Word Root Exercise: Equ/Equi

It’s 51 degrees at 5:10 this morning in The Bronx, This is the first weather approximating autumn this year. On Wednesday, it was 80 degrees here. Weird.

Here is a worksheet on the Latin word roots equ and equi. As you no doubt recognize, as, let’s hope, your student do as well, these two roots simply mean equal.

If you find typos in this document, I would appreciate a notification. And, as always, if you find this material useful in your practice, I would be grateful to hear what you think of it. I seek your peer review.

Diamela Eltit

“(1949-) Chilean novelist, performance artist, and teacher. Eltit has written some of the most brilliant and difficult books to emerge from Latin America since the so-called Boom. A literature of transgression, it uses multiple linguistic and narrative sources, displaces plot as a central concern, and shows uncertain characters in an equally uncertain interior terrain, yet still makes reference to the social crises of the external world. Sexuality and its deviations, social inequality, the shame of convention, and the overwhelming and exclusionary nature of power are recurrent concerns. The writing carries off such heavy themes through fractured diction and syntax. Works like Lumperica (1983) and El cuarto mundo (1988) defy the rational conventions of the novel to present writing which is, like the human body, mutable, ungainly, and often as ugly as it is beautiful.”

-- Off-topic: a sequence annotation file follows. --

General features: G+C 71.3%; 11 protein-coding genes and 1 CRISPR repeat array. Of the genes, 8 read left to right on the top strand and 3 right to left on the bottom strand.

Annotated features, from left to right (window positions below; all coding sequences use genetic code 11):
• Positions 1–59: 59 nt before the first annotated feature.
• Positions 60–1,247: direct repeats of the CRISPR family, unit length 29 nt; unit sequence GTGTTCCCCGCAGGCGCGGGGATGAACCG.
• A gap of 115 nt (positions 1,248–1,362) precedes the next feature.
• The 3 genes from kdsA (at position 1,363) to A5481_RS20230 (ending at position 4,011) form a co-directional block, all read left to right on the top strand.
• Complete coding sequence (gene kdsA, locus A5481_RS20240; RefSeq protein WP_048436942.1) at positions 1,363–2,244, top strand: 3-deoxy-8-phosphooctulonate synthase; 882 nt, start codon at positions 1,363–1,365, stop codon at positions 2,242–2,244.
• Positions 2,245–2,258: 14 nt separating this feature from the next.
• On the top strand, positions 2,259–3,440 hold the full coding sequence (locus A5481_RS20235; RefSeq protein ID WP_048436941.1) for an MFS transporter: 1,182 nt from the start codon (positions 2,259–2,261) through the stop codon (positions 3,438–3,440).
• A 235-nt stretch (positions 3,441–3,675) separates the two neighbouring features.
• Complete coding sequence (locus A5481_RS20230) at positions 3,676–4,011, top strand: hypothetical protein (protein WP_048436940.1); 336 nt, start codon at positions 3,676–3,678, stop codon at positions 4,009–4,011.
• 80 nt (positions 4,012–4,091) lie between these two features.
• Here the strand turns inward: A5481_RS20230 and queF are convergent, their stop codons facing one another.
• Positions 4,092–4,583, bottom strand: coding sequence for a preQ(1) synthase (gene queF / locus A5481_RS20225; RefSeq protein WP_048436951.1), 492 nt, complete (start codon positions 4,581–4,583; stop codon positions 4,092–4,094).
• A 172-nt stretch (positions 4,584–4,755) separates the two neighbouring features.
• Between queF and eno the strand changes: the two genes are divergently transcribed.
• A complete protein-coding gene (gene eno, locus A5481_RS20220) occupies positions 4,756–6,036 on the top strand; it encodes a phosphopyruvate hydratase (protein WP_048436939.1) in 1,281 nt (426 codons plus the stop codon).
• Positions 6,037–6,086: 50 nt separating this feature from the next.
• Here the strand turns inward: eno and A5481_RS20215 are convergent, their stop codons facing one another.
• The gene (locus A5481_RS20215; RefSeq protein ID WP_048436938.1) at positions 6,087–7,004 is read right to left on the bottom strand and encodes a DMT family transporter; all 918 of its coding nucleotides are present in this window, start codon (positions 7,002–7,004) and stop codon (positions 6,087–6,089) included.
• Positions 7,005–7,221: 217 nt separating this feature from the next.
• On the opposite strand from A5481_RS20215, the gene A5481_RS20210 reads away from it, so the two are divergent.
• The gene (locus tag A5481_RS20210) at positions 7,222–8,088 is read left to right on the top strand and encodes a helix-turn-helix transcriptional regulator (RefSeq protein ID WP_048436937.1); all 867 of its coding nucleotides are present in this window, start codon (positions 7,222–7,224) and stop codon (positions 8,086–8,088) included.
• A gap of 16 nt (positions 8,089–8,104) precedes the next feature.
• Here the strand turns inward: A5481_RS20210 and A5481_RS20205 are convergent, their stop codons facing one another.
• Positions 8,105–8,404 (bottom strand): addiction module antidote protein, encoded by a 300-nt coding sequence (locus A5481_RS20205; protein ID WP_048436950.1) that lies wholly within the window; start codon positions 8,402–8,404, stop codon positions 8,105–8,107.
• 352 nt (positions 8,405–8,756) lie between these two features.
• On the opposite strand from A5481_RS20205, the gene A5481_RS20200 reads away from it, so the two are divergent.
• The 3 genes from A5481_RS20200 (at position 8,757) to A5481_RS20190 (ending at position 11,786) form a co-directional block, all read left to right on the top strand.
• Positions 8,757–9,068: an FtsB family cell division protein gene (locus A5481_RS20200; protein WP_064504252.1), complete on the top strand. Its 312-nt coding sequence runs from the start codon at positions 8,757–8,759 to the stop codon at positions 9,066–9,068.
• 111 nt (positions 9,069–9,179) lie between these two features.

Excerpted from: Murphy, Bruce, ed. Benet’s Reader’s Encyclopedia, Fourth Edition. New York: Harper Collins, 1996.

The Weekly Text, October 12, 2018

Today is the final Friday of Hispanic Heritage Month 2018. This week’s Text is this reading on the Inca rebel Tupac Amaru II and the comprehension worksheet that accompanies it. If you recognize this anti-colonialist hero’s name, it’s very likely because the late rapper Tupac Amaru Shakur was named for him.

If you find typos in these documents, I would appreciate a notification. And, as always, if you find this material useful in your practice, I would be grateful to hear what you think of it. I seek your peer review.

John Leguizamo on Miami

“God’s waiting room.”

John Leguizamo

Excerpted from: Winokur, Jon, ed. The Big Curmudgeon. New York: Black Dog & Leventhal, 2007.

Cultural Literacy: Appalachian Mountains

Mark’s Text Terminal is about to move to another state, so I spent the day dealing with that. Here, as I wind things down, is a Cultural Literacy worksheet on the Appalachian Mountains.

If you find typos in this document, I would appreciate a notification. And, as always, if you find this material useful in your practice, I would be grateful to hear what you think of it. I seek your peer review.

El Cristo de espaldas

“(1952) A novel by Eduardo Caballero Calderon (1910-1993). Written in a realistic, documentary style, this is the story of a young man suspected of political parricide during Colombia’s civil wars (1948-1958). In a parallel development, a young priest, who has remained neutral in the war, learns the identity of the real murderer in confession. His vow of silence renders him an outcast of the town and of the church. The bishop deprives him of his parish in the belief that “Christ has turned his back” on the priest, but the priest understands that it is men who have turned on Christ.”

Excerpted from: Murphy, Bruce, ed. Benet’s Reader’s Encyclopedia, Fourth Edition. New York: Harper Collins, 1996.

Word Root Exercise: Ante

Here is a worksheet on the Latin word root ante. It means before and shows up in the Spanish conjunction, preposition and adverb antes de (again, before).

If you find typos in this document, I would appreciate a notification. And, as always, if you find this material useful in your practice, I would be grateful to hear what you think of it. I seek your peer review.